The brave new world of artificial intelligence.

Author:Schneider, Howard
Position:Mentoring in mortgage lending - Cover Story

Welcome to the strange new world of "mentoring," where underwriters take computers under their wing and teach them everything they know. That's the future in mortgage lending, and it's like trying to download an underwriter's brain and "compassion."

No longer in mortgage lending is it standard for all loan officers to make calls with nothing more than rate sheets, blank applications and a pen. Today, a growing number of lenders are arming their retail sales force with laptop computers. And some are planning to use artificial intelligence (AI) software to underwrite mortgages on those laptops, while you wait--thus providing instant loan approvals at the point-of-sale.

The list of major mortgage lenders aggressively moving ahead with artificial intelligence capabilities in their origination operations is impressive--and growing. Household International, Prospect Heights, Illinois, is using an "expert system" to underwrite more than half its retail and wholesale mortgage loans. Norwest Mortgage, Inc., Des Moines, ARCS Mortgage, Inc., Calabasas, California, and Countrywide Funding Corporation, Pasadena, also are currently developing similar systems. Home Savings of America, FSB, Irwindale, California hopes to have a "sophisticated credit scoring" system in place early next year, according to a top executive. A source within Fleet Mortgage Corporation, Milwaukee, says that institution is interested in artificial intelligence, and industry sources say that Fannie Mae also has licensed AI software.

Growth of automation

It's no secret that technology is rapidly and irrevocably changing mortgage lending. Consumers enjoy faster processing, and lenders find they can handle variations in volume more easily now than ever before. In addition, lenders enjoyed better profits on this year's business, because they did not have to hire as many new production staff to handle the increased business, as they did during prior spikes in volume. Streamlined processing requirements adopted by Freddie Mac and Fannie Mae, plus automation integrated into lending operations since 1987, combined to help the work flow during the current refi boom.

Computers now can hold the necessary information regarding which documents need to be drawn up for closing different types of loans. With this kind of assistance, a temporary worker, lacking a mortgage background, can be hired to help handle the additional volume in a closing department. With proper supervision and a good automated system, a clerical worker can make loan closing more productive immediately.

Servicing takes the lead

Further evidence of the heavy inroads made by technology in all aspects of mortgage banking is readily apparent in the servicing area. Instead of preparing tax and insurance bills and sending them out, many servicers exchange computer tapes. Tape-to-tape insurance renewal started at Mortgage Guaranty Insurance Corporation (MGIC) in 1978, says Richard Lembach, manager of automated services. Computers can quickly sift through thousands of borrower accounts to see who needs to pay, disburse the funds and then update records on the computer tapes.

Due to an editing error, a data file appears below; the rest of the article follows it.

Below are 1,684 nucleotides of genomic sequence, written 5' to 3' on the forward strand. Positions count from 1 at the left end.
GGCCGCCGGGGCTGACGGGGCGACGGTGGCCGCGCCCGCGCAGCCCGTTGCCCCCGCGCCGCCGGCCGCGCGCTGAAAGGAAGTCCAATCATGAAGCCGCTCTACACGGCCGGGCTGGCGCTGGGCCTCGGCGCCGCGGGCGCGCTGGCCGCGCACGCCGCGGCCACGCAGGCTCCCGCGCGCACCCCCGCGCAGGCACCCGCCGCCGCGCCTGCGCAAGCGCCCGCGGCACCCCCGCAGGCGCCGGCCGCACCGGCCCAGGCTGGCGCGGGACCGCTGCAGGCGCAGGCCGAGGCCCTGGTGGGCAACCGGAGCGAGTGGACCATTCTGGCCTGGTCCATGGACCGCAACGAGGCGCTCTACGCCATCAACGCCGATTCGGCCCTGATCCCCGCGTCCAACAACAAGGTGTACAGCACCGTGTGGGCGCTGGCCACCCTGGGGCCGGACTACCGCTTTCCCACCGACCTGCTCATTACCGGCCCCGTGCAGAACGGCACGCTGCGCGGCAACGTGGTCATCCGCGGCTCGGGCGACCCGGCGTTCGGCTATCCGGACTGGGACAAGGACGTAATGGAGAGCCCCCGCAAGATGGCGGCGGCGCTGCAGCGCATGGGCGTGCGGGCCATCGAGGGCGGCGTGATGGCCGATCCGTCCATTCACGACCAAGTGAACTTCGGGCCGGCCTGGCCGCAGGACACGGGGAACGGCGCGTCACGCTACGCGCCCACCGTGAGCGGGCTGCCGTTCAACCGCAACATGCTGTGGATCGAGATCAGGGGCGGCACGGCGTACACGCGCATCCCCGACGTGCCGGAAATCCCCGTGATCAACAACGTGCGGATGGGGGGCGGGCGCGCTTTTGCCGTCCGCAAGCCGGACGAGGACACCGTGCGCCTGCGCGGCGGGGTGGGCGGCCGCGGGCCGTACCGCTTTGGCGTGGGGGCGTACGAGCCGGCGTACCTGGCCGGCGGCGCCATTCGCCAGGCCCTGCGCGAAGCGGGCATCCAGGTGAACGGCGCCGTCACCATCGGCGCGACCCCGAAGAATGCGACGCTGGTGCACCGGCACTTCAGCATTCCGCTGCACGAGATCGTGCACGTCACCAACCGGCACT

Because automation lends itself to repetitive tasks, servicers have found many uses for technology. Today some servicers are starting to scan loan documents into imaging systems, so that customer service representatives can immediately find the information they need to answer an inquiry. When used on a computer network, people in different departments can look at the same document simultaneously.

Faster service and reduced reliance on staffing should translate into better profits and happier customers. Yet not all technology works, and there is a cost to being on the cutting edge. For instance, computerized loan origination (CLO) networks have been tried numerous times by large companies, with mixed results, at best.

Loan origination aids

But loan officers for some firms today, with the aid of technology, can grant approval at the time of application, conditioned only upon an appraisal. Doing so provides an efficiency the mortgage market has never quite experienced before.

Today, sales representatives for B.F. Saul Mortgage, a subsidiary of Chevy Chase Federal Savings Bank, have "well over half of their applications approved" in a few seconds, says Chief Information Manager Robert Spicer. Maryland-based B.F. Saul's MortgageVision system allows originators to electronically capture credit report information by having laptop computers dial into credit data repositories immediately after taking a loan application.

Credit and application information then is sent to an artificial intelligence system, which either approves the file or refers it to a human underwriter. If the loan is approved by the AI system, the loan officer can let the happy borrowers know immediately. B.F. Saul set up Mortgage Vision three years ago, according to Spicer.

Spicer also notes that...

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